Spring Research Colloquium

Wednesday, May 3, 2017 -
8:30am to 4:45pm

Freedom Forum Conference Center (Carroll 305)


Spring Research ColloquiumThe UNC School of Media and Journalism will celebrate the outstanding ongoing research at the school in its annual Spring Research Colloquium May 3 at the Freedom Forum Conference Center.

Seth C. Lewis, an associate professor at the University of Oregon and an expert on the digital transformation of news and media work, will deliver the keynote address. The schedule will also feature research presentations from current MJ-school graduate students and a lunchtime panel discussion with MJ-school doctoral alumni.




  • 8:15 a.m. - Breakfast
  • 9 a.m. - Keynote address by Seth C. Lewis
  • 10 a.m. - Research presentations, moderated by Cathy Packer: Professional Issues: Views from the Field
  • 11:15 a.m. - Research presentations, moderated by Rhonda Gibson: Scandals, Crimes, Populist Anger, and "Fake News"
  • 12:15 p.m. - Lunch
  • 1 p.m. - Ph.D. alumni panel: "My first job was a great one, and/but ..."
  • 2:45 p.m. - Research presentations, moderated by Allison Lazard: Health Communication: Practical, Policy, and Legal Implications
  • 3:45 p.m. - Research presentations, moderated by Adam Saffer: Scholarship in Law, Public Relations, and Science Communication
  • 4:45 p.m. - Adjourn; happy hour to follow

Keynote speaker

Seth C. LewisDr. Seth Lewis is the founding holder of the Shirley Papé Chair in Electronic Media at the University of Oregon. Before moving to Oregon in 2016, he was in the School of Journalism and Mass Communication at the University of Minnesota. He has had visiting appointments with the Yale Law School and at Stanford, and is a former U.S. Fulbright scholar to Spain. His doctorate is from the University of Texas at Austin.

A prolific researcher, Lewis has explored the social implications of digital media technologies for the dynamics of media work and innovation. His present work focuses on the interplay of humans and machines in news; the changing dynamics among journalists, audiences and communities; and journalism boundaries. Drawing on a variety of methods, he has published some 50 peer-reviewed articles and book chapters, and co-edited the 2015 book "Boundaries of Journalism: Professionalism, Practices and Participation."

He began his career as a 16-year-old reporter for The Outlook in Gresham, Oregon, and has worked as a journalist for several news organizations, including as assistant sports editor at The Miami Herald.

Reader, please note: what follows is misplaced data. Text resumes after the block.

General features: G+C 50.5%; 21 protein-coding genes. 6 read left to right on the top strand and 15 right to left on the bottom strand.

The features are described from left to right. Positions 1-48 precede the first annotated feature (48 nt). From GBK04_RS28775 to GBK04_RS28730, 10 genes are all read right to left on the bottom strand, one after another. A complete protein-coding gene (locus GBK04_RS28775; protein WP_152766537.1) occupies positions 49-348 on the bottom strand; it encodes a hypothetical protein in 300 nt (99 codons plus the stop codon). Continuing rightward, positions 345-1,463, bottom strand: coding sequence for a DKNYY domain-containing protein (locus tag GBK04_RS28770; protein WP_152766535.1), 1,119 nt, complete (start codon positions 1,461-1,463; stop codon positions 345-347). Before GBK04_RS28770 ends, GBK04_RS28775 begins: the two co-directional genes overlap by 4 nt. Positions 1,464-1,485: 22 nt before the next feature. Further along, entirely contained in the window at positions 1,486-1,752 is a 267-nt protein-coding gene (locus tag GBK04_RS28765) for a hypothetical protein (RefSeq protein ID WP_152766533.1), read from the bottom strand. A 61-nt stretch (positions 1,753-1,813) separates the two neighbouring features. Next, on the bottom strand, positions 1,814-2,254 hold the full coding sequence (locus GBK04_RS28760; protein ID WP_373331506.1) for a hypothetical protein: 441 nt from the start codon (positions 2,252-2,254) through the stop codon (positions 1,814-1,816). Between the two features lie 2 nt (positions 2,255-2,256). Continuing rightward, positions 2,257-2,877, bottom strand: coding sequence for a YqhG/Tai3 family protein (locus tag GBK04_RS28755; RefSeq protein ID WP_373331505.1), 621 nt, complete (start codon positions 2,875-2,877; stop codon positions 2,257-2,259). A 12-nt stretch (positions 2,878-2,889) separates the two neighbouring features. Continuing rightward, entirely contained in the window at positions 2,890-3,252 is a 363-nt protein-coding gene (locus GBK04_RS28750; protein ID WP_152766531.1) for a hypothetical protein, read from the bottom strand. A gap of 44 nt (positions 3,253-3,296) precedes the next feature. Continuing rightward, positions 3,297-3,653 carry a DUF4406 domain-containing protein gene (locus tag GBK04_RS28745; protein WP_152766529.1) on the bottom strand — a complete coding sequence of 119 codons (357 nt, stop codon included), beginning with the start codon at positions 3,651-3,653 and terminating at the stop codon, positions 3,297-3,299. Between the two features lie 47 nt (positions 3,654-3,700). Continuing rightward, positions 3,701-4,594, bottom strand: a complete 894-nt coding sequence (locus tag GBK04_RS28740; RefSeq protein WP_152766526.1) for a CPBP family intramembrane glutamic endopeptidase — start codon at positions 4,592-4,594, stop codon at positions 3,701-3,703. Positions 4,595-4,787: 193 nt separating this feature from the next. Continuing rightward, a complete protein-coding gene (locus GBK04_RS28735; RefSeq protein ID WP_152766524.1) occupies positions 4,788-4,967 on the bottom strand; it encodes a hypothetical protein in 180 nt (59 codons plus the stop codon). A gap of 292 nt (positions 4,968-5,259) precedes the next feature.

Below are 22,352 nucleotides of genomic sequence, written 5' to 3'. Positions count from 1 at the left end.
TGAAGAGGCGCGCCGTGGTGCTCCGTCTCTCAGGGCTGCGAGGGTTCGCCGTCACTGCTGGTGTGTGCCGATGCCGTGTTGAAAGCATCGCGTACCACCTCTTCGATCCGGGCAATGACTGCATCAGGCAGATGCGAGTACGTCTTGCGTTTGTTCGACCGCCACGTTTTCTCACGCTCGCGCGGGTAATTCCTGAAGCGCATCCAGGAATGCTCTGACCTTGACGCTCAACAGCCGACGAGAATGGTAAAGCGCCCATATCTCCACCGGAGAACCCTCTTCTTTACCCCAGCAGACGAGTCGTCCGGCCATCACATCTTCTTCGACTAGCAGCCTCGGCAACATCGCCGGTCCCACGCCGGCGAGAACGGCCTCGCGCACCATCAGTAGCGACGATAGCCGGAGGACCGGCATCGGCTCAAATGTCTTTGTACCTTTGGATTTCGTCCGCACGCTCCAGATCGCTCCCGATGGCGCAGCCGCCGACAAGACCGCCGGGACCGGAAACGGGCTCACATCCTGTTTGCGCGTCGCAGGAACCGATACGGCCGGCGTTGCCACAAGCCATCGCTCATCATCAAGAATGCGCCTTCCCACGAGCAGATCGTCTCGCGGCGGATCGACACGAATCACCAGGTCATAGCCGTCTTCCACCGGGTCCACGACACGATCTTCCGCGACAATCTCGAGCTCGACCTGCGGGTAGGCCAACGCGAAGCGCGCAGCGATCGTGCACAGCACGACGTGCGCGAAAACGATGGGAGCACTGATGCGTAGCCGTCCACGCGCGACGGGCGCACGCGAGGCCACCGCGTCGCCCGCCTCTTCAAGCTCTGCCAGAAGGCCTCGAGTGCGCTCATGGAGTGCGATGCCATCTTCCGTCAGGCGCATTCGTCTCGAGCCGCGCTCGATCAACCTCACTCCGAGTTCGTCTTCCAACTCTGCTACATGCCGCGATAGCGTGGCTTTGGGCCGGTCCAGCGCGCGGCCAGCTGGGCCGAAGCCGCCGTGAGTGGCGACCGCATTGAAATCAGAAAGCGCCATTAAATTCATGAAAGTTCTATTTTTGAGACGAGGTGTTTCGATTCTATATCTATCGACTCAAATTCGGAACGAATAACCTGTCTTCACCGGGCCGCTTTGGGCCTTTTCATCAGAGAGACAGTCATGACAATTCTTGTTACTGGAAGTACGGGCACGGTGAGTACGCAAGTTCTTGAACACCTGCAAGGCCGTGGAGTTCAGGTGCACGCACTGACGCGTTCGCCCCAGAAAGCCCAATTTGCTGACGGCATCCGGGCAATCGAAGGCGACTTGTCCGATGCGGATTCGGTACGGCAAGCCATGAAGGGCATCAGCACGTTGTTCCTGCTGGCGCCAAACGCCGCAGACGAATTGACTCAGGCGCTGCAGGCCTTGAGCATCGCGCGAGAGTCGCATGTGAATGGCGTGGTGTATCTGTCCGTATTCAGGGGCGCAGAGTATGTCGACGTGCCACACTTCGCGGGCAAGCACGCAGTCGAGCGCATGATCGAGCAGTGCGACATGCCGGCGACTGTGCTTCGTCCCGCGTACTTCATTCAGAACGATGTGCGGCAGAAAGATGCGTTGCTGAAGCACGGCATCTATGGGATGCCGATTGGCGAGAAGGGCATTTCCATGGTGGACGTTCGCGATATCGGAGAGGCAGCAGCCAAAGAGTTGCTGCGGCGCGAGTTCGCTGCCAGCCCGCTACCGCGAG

Lunch panel

Five recent alumni of the MJ-school Ph.D. in Mass Communication program will discuss job-seeking strategies for doctoral students:

Brooke McKeever Jessica Gall Myrick Rebecca Ortiz Brendan Watson Bartosz Wojdynski

Brooke Weberling McKeever ’11 (Ph.D.)
Master of Mass Communication Coordinator
Associate Professor
College of Information and Communications
University of South Carolina

Jessica Gall Myrick ’13 (Ph.D.)
Assistant Professor
The Media School
Indiana University

Rebecca R. Ortiz ’12 (Ph.D.)
Assistant Professor
S.I. Newhouse School Of Public Communications
Syracuse University

Brendan R. Watson ’12 (Ph.D.)
Assistant Professor
College of Communication Arts and Sciences
Michigan State University

Bartosz W. Wojdynski '08 (M.A.), '11 (Ph.D.)
Assistant Professor
Grady College of Journalism & Mass Communication
University of Georgia


Research legacy at the MJ-school

Over the last 50 years, our school has been at the forefront of inquiry into the nature of communication and how changing media technologies and practices affect our lives as citizens in a democracy, as human beings with health needs and as consumers in a competitive marketplace.

During the 1960s and 1970s, our researchers originated the concept of the agenda-setting function of the press, which would become one of the most influential models in the history of the field. Our forward-looking faculty taught generations of students to incorporate social science methods and computation into news reporting in the 1980s, anticipating the shift to data-driven journalism by 30 years. Our school was also at the forefront of scholarship on media history and the legal institutions required for robust democracy, as well as in the study of the effects of media exposure on our attitudes, emotions and behaviors. Also in the 1980s, our researchers helped mold the field of health communication, spurring a national movement to study the power of the media to help people live longer and healthier lives.

Today, faculty and graduate student researchers are carrying this legacy into a future marked by rapid technological change. Together, we are helping to reinvent the theoretical and methodological tools that communication scholars use for understanding the world. We analyze digital flows of social influence, the impact of Internet architecture in health communication and ways that social media shape our understanding of self and society. We work to understand the conditions under which media businesses succeed. Our guidance has helped to enable businesses to thrive, whether serving communities of 400 people or countries of a billion people. We work on global issues, such as human- trafficking, climate change and disease prevention, by helping journalists and scientists communicate effectively with audiences. We examine national issues such as Internet privacy by mapping the state of media and American democracy. We are at the forefront of psychological and behavioral research involving digital media, and we translate our findings into applications that serve the industry and society as a whole.

For more on research at the UNC School of Media and Journalism, visit mj.unc.edu/research.